The Organization of the Petroleum Exporting Countries (OPEC) and non-OPEC oil-producing countries held the 34th ministerial meeting via video on the 4th and decided to maintain the production reduction target set by the 33rd ministerial meeting.
The 33rd ministerial meeting on October 5 this year decided to reduce monthly production by an average of 2 million barrels per day on the basis of August production starting from November this year, equivalent to 2% of the world’s average daily oil demand.
OPEC issued a statement after the ministerial meeting on the 4th, emphasizing that the decision to cut production at the October meeting was entirely out of market considerations.
As the market is worried about the outlook of the world economy, the decision of major oil-producing countries to significantly cut production failed to form effective support for international crude oil prices. The price of the main contract of crude oil futures in New York has fallen from more than US$120 per barrel in June this year to around US$80 per barrel at present. London Brent crude oil futures prices also showed a similar trend.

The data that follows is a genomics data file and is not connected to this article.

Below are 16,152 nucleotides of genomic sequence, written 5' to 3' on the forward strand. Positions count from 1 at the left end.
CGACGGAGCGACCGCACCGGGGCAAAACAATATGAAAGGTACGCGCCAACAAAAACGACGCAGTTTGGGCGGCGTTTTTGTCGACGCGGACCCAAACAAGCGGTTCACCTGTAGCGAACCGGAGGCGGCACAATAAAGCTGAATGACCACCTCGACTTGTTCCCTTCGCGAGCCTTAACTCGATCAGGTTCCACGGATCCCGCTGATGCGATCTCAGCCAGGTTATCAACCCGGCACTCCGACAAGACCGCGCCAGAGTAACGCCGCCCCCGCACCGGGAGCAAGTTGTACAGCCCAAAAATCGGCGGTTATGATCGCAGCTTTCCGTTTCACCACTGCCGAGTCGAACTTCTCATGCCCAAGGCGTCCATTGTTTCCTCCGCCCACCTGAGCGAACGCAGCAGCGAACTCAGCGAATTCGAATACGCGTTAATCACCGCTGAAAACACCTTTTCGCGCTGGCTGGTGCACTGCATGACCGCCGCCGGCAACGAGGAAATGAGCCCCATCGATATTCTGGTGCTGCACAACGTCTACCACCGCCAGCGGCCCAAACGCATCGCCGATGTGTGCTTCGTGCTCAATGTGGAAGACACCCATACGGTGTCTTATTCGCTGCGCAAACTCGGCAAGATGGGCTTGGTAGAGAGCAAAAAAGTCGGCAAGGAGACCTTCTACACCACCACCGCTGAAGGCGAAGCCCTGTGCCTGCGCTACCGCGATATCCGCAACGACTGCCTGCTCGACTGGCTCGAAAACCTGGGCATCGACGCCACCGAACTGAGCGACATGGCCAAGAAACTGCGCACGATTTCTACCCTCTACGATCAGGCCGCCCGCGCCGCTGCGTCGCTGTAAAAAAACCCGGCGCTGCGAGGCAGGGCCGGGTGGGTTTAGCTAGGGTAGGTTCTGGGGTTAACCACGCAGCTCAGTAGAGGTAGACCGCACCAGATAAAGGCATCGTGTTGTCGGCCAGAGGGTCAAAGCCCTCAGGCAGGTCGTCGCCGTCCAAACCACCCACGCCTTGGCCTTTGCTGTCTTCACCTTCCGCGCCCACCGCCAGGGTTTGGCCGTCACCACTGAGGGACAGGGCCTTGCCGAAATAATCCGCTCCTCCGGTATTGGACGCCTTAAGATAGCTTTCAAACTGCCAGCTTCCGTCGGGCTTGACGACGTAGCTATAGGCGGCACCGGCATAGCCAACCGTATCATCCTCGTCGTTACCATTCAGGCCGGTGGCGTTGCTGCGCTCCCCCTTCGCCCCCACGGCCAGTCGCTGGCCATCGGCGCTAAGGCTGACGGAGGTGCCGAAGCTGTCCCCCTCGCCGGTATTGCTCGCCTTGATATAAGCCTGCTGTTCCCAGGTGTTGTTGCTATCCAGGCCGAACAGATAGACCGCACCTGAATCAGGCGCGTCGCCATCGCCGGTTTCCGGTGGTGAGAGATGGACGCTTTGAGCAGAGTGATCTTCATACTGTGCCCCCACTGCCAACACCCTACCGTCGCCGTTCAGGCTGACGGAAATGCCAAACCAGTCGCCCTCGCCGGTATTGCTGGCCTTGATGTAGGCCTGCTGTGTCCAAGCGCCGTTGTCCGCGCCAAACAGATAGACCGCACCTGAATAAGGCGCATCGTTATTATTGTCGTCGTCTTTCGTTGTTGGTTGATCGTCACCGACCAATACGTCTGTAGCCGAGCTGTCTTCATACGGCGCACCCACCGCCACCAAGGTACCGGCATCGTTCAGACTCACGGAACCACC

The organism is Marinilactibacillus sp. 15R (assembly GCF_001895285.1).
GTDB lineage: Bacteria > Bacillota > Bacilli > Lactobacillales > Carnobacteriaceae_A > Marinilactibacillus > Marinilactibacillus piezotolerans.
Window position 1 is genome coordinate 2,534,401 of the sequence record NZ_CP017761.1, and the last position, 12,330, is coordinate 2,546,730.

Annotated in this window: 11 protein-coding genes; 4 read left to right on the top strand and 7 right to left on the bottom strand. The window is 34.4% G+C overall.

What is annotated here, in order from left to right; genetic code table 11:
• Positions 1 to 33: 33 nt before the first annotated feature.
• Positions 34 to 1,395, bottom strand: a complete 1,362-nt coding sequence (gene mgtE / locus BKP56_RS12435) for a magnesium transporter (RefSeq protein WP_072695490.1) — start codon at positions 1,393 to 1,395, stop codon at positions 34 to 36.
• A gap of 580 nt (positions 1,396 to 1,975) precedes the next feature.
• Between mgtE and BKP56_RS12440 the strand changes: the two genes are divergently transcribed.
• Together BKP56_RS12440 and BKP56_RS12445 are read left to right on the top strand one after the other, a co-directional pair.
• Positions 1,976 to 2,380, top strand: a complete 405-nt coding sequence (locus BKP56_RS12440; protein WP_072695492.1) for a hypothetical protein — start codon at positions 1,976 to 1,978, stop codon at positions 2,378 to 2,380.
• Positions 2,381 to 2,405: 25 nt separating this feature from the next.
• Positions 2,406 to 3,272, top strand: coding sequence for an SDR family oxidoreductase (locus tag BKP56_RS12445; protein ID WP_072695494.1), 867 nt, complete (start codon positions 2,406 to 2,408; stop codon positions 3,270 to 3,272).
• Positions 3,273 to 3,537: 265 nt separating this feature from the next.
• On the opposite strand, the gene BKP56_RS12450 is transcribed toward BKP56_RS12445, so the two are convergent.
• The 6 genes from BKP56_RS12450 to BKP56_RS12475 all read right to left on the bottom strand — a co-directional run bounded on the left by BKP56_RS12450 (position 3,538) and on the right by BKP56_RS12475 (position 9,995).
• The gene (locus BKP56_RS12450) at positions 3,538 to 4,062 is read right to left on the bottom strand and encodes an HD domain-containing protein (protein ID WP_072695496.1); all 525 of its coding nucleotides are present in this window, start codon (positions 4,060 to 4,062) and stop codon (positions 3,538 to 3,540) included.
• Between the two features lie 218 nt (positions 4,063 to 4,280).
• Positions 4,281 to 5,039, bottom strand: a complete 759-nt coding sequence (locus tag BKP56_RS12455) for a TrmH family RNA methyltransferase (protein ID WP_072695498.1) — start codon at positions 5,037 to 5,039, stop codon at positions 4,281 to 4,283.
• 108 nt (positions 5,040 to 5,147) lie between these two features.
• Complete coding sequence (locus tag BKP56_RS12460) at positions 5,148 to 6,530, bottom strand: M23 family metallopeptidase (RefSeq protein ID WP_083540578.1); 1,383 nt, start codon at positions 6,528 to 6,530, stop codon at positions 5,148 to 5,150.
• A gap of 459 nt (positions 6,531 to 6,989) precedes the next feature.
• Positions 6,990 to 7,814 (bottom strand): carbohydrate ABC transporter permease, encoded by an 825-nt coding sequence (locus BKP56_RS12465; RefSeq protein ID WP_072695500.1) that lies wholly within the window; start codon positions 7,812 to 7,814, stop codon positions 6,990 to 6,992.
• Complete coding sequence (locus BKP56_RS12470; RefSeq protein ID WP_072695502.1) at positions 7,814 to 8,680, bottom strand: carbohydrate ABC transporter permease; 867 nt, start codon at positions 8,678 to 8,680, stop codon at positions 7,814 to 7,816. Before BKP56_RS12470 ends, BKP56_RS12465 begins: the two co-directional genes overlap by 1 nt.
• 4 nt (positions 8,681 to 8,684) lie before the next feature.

On the 2nd, the European Union, the Group of Seven, and Australia announced that they would set a price ceiling of US$60 per barrel for crude oil exported by sea from Russia, which brought new uncertainties to the market. The Russian side stated that proposals such as restricting oil imports from Russia and setting a price ceiling on Russian oil can only lead to a surge in oil prices like natural gas prices.
It is reported that the 35th ministerial meeting of OPEC and non-OPEC oil-producing countries will be held on June 4, 2023. However, major oil-producing countries said that they will temporarily hold ministerial meetings when necessary to deal with changes in the crude oil market.
In April 2020, due to the impact of the new crown epidemic and other factors on oil demand, OPEC and non-OPEC oil-producing countries reached an agreement to reduce production. From May 2021, with the recovery of oil demand, major oil-producing countries began to gradually increase oil production. In September this year, the major oil-producing countries announced for the first time in more than a year that they would cut their monthly production, and cut their monthly production in October this year by an average of 100,000 barrels per day.